March 28, 2019 marked an important date in the world of social media. Other than being my brother, Justin’s 18th birthday, March 28, 2019 marked the one year anniversary of the ban of social media in Chad. For the last year, the country of over 13 million had their access to social media blocked by the national government. On March 28 2018, millions of people in Chad attempted the normal daily routine of waking up and immediately checking their social media platforms of Twitter, Instagram, Facebook, and the popular international messaging app of WhatsApp. Instead of getting met with the usual social media pictures and posts, people of Chad were met with an error message. What was the explanation of this error message? First, the error was attributed to technical difficulties. Others suspected the social media blackout to be caused by recent public demonstrations.
As time progressed, the internet blackout was deemed to be the order of President Idriss Deby. For the last 30 years, President Deby has remained in power with the most recent reelection occuring in 2016. The recent protests were against his extended reign. Often these types of protests are organized with social media. The social media blackout is the direct result of an attempt to curtail this resistance. The frightening realization is how extended the ban on social media has become. Chad is now in over a year of social media blackout. This has had irreparable effects upon the economy of Chad. Experts from Internet Without Borders has estimated that $20 million was lost from the country’s economy. Further, the extended blackout has the potential to affect the country’s entrepreneurship and communication growth. The disconnect has caused the loss of friendships and relationships, businesses have failed due to lack of marketing, and journalism has suffered greatly due to access to the foreign news and events.
This is not an uncommon practice for African countries to restrict internet and social media access. In just the first couple months of 2019, five additional countries have restricted internet access. These include: Algeria, Zimbabwe, Gabon, the Democratic Republic of Congo and Sudan. Alegria experienced only a brief few hours of blackout during the protests of President Bouteflika. Zimbabwe’s ban on social media and internet access was revoked quickly in court, deemed unconstitutional. This was judicial move was even among pubic revolts. Gabon’s internet access was briefly revoked during an attempted coup. The access was immediately returned after the coup was defeated. The Democratic Republic of Congo instituted a brief blackout during elections. The DRC immediately returned access when elections were completed. Sudan had an extensive shutdown during protests against the government. This lasted 68 days until access was granted. All of these pale in comparison to the more than a year ban in Chad of social media.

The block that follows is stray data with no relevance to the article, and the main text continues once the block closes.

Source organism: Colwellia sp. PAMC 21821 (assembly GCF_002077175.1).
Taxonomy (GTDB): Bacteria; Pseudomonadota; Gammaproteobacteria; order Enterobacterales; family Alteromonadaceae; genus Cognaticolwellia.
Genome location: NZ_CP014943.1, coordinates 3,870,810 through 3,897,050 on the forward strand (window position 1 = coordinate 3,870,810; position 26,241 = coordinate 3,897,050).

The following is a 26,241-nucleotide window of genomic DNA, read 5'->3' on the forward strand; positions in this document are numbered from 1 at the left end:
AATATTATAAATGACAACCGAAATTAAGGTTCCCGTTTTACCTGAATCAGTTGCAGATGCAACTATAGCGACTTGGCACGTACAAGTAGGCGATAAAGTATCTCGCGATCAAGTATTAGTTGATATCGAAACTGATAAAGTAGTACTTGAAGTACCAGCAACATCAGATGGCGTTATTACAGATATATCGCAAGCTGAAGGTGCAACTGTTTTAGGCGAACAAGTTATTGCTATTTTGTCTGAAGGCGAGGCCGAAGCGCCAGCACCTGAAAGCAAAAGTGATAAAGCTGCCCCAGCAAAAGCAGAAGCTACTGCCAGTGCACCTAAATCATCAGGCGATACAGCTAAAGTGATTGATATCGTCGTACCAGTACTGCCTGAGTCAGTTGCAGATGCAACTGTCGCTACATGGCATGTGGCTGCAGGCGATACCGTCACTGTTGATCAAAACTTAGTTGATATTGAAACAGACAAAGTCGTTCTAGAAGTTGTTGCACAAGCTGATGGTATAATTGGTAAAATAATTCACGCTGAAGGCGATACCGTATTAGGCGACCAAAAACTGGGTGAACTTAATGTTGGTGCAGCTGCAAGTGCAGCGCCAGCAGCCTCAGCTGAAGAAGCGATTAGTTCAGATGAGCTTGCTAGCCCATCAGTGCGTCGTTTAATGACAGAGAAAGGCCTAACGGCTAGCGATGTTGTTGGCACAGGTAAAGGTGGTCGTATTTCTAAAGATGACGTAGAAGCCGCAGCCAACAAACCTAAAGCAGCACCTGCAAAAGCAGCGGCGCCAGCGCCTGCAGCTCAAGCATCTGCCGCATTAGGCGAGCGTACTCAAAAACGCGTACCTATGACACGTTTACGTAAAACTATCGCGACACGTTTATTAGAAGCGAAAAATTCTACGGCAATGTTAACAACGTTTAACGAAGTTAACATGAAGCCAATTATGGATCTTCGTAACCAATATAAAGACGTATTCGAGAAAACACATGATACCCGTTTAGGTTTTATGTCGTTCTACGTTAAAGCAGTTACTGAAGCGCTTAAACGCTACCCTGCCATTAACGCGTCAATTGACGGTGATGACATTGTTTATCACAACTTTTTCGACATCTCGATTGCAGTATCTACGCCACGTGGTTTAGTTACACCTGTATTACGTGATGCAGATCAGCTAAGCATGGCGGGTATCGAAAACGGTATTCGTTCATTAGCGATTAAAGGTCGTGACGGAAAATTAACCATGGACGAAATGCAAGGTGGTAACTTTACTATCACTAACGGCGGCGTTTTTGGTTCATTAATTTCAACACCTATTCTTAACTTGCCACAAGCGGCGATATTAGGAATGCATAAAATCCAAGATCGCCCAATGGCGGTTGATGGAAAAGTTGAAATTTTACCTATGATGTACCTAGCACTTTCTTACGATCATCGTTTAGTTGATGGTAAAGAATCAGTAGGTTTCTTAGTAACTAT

So why is this important? First, Chad’s economy and population is hurting from this ban. President Deby has instituted a ban that is affecting the mental health and happiness of his citizens. Additionally, the ban is affecting businesses as they attempt to grow through marketing and customer engagement. Secondly, this situation in Chad has prolonged for so long due to the lack of Western influence and pressure. Chad is a part of a theme in African issues in which central African countries according to Juliet N. Nanfuka of Collaboration on International ICT Policy in East and Southern Africa, “[African countries] tend to attract less regional or international attention in the face of government excesses, compared with East Africa or Southern Africa.” Coupled with this, Chad and President Deby are engaged in the fight against Islamist militants and require alliances with many Western countries.
So is all hope lost? The answer is no. As recently as March 12, 2019, the African Freedom of Expression Exchange distributed a petition with 80 signatures from international organizations to the members of the United Nations and African Union. Contained within this petition is the call for President Deby to institute normal access. Coupling this effort, the group known as Internet Without Borders has been within Chad distributing virtual private networks or VPNs to help activists get around the blocked access. The VPNs give activists the ability to assume an anonymous identity when attempting to work towards improved governance. There lies importance in knowing about the struggle in Chad. As stated in the recent discussions and public speakers in class, social media is the Public Square. Social media has now progressed to the point of banning social media is equivalent to banning the public square. For progress to be made in these developing countries, the public square must be open and functioning allowing for the creation and dialogue of ideas and criticism. A denial of this is a denial of a vehicle for innovation and progress. And Chad has been without that vehicle for 369 days. #KeepItOn
For those looking for more information, please refer and spread the AFEX petition for open internet access: